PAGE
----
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Juice fasting or juice supplement?

Raw (cold pressed) Juice cleansing has become such a craze that it has attracted a large customer base around the world, including China. Not only did cold pressed juice companies create fancy products and 3-day to 7-day juice fasting plans, they make claims that fasting will lead to weight loss and body detoxification. As result, people are paying big amounts of money to put themselves on regular juice-only diets, hoping to lose a few pounds or to improve their health through this quick-fix craze. 
Juice cleansing, like any fad diet that demands extreme changes to one’s diet, can be detrimental to one’s health. For people who eat lots of animal products and not enough plant-based foods, juicing is an excellent way to add a wide variety of fresh produce of all colors into their diet. In addition, it is an effective way to supplement nutrients like minerals, vitamins, chlorophylls and antioxidants typically missing in our daily diet and food supply.
But on the other hand, if people rely solely on raw juices as their main source for energy and nutrients, juicing can become dangerous, especially for those who are diabetics, undergoing chemotherapy, and/or challenged with nutritional deficiencies. The average juice drink that can be found on any store or supermarket has between 60 – 100 grams of sugar; an amount that equals the sugar found in 2-3 cans of Coke. It takes about 4 medium oranges to make one 8-ounce glass of orange juice, and while it is rare for someone to eat 4 oranges in a sitting, no one thinks twice about throwing back that same amount of sugar (or more) in the form of juice. It adds up to a lot of sugar.
Juicing also skips the first step in the digestion process: the mechanical breakdown of food via chewing as well as the chemical breakdown via saliva. When drinking juice, the liquid spends very little time in mouth so the chemical process is by passed completely.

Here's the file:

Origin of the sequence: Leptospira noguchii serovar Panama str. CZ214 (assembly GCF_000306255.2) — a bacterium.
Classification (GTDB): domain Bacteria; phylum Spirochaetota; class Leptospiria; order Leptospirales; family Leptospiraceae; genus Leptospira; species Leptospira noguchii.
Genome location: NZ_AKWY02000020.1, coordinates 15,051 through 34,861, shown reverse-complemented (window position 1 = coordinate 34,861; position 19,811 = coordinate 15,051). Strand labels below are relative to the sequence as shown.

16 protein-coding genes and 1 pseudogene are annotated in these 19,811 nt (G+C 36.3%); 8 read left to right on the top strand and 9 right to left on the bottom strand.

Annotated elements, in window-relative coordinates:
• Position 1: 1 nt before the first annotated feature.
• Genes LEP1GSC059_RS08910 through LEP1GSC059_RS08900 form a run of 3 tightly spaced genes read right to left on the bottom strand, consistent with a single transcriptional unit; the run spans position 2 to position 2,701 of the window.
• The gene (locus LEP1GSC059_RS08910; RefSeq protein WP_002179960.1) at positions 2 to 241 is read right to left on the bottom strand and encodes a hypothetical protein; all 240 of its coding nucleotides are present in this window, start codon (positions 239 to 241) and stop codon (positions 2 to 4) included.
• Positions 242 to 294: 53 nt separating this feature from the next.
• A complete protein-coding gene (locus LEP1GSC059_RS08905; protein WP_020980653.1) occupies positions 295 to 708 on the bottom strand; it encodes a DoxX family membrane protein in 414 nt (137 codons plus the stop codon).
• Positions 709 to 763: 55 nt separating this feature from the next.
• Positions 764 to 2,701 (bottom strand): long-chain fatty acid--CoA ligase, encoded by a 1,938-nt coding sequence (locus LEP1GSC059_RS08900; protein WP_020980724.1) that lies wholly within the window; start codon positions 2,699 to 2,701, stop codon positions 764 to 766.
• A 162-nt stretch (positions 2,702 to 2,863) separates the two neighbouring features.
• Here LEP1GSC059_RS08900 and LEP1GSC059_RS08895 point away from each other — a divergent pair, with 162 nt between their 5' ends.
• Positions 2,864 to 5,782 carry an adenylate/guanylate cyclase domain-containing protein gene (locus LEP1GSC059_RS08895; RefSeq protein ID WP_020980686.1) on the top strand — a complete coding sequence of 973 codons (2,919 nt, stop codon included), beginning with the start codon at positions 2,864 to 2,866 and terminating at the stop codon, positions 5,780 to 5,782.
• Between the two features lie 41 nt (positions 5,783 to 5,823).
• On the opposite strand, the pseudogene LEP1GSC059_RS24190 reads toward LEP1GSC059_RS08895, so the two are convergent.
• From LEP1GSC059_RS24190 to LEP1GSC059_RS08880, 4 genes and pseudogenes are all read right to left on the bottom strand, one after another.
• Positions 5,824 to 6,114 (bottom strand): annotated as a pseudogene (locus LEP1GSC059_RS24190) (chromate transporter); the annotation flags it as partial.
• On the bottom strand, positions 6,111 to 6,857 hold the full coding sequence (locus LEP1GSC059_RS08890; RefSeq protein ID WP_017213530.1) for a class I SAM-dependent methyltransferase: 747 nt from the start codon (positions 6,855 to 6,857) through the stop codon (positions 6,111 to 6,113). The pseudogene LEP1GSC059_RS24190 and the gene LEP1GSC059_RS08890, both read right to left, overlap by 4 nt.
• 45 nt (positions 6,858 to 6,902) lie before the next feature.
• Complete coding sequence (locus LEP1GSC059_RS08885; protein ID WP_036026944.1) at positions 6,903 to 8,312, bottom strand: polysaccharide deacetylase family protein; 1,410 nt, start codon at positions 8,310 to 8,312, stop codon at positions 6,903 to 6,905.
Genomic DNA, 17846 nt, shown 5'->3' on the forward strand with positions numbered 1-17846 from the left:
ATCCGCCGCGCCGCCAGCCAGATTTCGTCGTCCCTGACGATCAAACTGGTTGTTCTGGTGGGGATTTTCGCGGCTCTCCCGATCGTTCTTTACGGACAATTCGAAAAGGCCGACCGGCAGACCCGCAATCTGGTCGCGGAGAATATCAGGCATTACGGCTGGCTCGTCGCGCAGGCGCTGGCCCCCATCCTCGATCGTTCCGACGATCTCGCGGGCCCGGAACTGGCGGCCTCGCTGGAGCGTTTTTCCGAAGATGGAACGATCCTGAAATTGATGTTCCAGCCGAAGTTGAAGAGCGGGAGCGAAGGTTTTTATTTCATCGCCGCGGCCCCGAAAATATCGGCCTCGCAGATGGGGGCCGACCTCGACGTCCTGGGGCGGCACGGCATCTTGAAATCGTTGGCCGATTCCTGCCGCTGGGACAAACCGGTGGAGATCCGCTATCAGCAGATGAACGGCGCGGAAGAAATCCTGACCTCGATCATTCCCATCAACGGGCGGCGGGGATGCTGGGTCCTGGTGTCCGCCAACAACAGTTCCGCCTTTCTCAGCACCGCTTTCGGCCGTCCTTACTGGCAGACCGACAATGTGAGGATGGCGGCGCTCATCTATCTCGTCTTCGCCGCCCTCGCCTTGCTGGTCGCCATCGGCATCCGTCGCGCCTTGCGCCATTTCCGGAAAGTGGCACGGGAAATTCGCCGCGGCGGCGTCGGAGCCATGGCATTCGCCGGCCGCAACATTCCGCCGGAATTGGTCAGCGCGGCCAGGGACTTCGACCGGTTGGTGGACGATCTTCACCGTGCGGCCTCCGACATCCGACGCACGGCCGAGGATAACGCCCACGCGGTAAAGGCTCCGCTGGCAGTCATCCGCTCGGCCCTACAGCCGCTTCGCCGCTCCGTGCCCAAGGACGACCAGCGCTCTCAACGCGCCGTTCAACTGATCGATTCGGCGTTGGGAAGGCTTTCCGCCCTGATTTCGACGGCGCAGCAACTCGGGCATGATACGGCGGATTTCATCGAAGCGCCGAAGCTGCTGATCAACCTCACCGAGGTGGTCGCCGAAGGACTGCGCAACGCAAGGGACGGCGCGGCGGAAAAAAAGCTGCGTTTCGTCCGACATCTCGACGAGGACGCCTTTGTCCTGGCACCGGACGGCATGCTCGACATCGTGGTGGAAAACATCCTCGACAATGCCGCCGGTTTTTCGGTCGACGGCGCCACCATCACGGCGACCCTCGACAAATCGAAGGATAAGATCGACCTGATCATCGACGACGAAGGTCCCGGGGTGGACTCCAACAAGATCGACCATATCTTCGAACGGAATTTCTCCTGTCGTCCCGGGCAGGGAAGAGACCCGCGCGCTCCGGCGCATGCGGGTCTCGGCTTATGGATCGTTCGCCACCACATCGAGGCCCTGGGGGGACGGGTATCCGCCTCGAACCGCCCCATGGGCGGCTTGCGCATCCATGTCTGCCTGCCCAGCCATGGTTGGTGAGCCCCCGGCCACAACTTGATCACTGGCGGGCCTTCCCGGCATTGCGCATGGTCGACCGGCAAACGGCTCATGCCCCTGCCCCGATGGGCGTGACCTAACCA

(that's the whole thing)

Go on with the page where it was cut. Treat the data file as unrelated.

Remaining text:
When a person lives on a juice-only diet, as a result, bloating and gas can occur, along with an increased risk of undigested food particles fermenting in the gut, causing indigestion. Even though raw juices add a tremendous amount of valuable micronutrients and phytonutrients to one’s diet, it still misses the important macronutrients like protein, fat and valuable dietary fibers. A juice-only diet can result in serious health issues.
And like most fad diets, juice fasting is not an effective way to keep any weight loss off. At first, some people do lose weight with juice fasting because of the restricted calories consumed. Long term, however, juicing can permanently lower the body’s metabolism as the body incorrectly assumes it’s starving and the person will likely gain the weight back.
 As for juicing’s detoxification claim, people are attracted to it as they see it as a quick fix to their inappropriate lifestyle and/or environment pollution. The truth is, our body does an excellent job of detoxifying on its own: our liver, kidneys, and intestines filter the unwanted items we ingest and expel them through our urine, bowel movements, breath, and sweat. We don’t need to deprive ourselves with strict juice-only diets to detox, not to mention fasting adds additional stress to our bodies, and stress is yet in another form of toxin that our bodies have to process.
Moderation is the key to any diet. The best way to maintain a healthy weight is to make healthy lifestyle changes that you will be able to maintain throughout your life. If weight loss is needed to reach optimal weight, then replacing one meal with a vegetable-based juice can be beneficial, as long as the other “chewed” meals are well balanced. Vegetable and fruit based juices can also be drank as supplement to have a healthy diet and to give our bodies all the nutrients they needs and cannot get from our daily meals.
This is a guest post courtesy of FS Juice and their nutritionist Jacqueline Zhan Fraise.


This post first appeared on Wonderish, please read the originial post: here

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